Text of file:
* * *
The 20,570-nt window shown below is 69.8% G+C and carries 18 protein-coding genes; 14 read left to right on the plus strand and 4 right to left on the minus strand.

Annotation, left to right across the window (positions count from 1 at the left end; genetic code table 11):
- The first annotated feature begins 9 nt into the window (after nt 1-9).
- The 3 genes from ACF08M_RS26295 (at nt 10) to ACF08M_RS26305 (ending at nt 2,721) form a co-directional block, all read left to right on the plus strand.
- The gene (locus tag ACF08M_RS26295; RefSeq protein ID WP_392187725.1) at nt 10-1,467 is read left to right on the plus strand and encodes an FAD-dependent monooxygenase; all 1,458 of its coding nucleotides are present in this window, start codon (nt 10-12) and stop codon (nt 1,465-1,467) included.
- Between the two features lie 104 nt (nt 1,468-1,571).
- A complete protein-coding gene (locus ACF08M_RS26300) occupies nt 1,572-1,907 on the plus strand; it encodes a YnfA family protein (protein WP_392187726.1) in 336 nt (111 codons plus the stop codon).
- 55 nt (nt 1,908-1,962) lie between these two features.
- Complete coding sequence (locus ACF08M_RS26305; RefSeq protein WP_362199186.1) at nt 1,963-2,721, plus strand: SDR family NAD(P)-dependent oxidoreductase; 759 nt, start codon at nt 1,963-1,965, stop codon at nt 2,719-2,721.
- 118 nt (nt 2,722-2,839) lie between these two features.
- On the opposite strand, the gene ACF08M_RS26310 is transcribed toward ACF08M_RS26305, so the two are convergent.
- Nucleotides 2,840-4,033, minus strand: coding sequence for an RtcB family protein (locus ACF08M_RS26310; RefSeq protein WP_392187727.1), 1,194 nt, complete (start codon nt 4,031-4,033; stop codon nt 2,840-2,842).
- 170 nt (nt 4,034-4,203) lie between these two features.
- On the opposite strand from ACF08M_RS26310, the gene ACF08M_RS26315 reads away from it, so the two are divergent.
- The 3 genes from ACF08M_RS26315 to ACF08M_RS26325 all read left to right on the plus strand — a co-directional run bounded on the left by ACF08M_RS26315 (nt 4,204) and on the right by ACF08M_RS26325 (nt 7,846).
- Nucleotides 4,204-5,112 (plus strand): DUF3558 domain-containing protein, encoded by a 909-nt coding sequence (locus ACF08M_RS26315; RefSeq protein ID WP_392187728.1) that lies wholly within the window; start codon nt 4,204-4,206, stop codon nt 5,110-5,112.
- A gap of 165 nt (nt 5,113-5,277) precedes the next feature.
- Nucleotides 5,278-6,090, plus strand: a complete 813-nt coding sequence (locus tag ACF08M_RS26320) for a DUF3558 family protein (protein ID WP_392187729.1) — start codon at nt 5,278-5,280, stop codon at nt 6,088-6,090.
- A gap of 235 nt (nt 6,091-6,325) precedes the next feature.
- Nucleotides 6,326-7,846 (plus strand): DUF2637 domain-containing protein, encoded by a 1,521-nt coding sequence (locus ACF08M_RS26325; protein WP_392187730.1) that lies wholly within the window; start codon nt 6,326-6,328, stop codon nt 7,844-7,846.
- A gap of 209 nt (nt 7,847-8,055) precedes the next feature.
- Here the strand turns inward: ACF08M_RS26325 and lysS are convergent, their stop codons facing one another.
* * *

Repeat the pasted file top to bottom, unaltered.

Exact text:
The 20,570-nt window shown below is 69.8% G+C and carries 18 protein-coding genes; 14 read left to right on the plus strand and 4 right to left on the minus strand.

Annotation, left to right across the window (positions count from 1 at the left end; genetic code table 11):
- The first annotated feature begins 9 nt into the window (after nt 1-9).
- The 3 genes from ACF08M_RS26295 (at nt 10) to ACF08M_RS26305 (ending at nt 2,721) form a co-directional block, all read left to right on the plus strand.
- The gene (locus tag ACF08M_RS26295; RefSeq protein ID WP_392187725.1) at nt 10-1,467 is read left to right on the plus strand and encodes an FAD-dependent monooxygenase; all 1,458 of its coding nucleotides are present in this window, start codon (nt 10-12) and stop codon (nt 1,465-1,467) included.
- Between the two features lie 104 nt (nt 1,468-1,571).
- A complete protein-coding gene (locus ACF08M_RS26300) occupies nt 1,572-1,907 on the plus strand; it encodes a YnfA family protein (protein WP_392187726.1) in 336 nt (111 codons plus the stop codon).
- 55 nt (nt 1,908-1,962) lie between these two features.
- Complete coding sequence (locus ACF08M_RS26305; RefSeq protein WP_362199186.1) at nt 1,963-2,721, plus strand: SDR family NAD(P)-dependent oxidoreductase; 759 nt, start codon at nt 1,963-1,965, stop codon at nt 2,719-2,721.
- 118 nt (nt 2,722-2,839) lie between these two features.
- On the opposite strand, the gene ACF08M_RS26310 is transcribed toward ACF08M_RS26305, so the two are convergent.
- Nucleotides 2,840-4,033, minus strand: coding sequence for an RtcB family protein (locus ACF08M_RS26310; RefSeq protein WP_392187727.1), 1,194 nt, complete (start codon nt 4,031-4,033; stop codon nt 2,840-2,842).
- 170 nt (nt 4,034-4,203) lie between these two features.
- On the opposite strand from ACF08M_RS26310, the gene ACF08M_RS26315 reads away from it, so the two are divergent.
- The 3 genes from ACF08M_RS26315 to ACF08M_RS26325 all read left to right on the plus strand — a co-directional run bounded on the left by ACF08M_RS26315 (nt 4,204) and on the right by ACF08M_RS26325 (nt 7,846).
- Nucleotides 4,204-5,112 (plus strand): DUF3558 domain-containing protein, encoded by a 909-nt coding sequence (locus ACF08M_RS26315; RefSeq protein ID WP_392187728.1) that lies wholly within the window; start codon nt 4,204-4,206, stop codon nt 5,110-5,112.
- A gap of 165 nt (nt 5,113-5,277) precedes the next feature.
- Nucleotides 5,278-6,090, plus strand: a complete 813-nt coding sequence (locus tag ACF08M_RS26320) for a DUF3558 family protein (protein ID WP_392187729.1) — start codon at nt 5,278-5,280, stop codon at nt 6,088-6,090.
- A gap of 235 nt (nt 6,091-6,325) precedes the next feature.
- Nucleotides 6,326-7,846 (plus strand): DUF2637 domain-containing protein, encoded by a 1,521-nt coding sequence (locus ACF08M_RS26325; protein WP_392187730.1) that lies wholly within the window; start codon nt 6,326-6,328, stop codon nt 7,844-7,846.
- A gap of 209 nt (nt 7,847-8,055) precedes the next feature.
- Here the strand turns inward: ACF08M_RS26325 and lysS are convergent, their stop codons facing one another.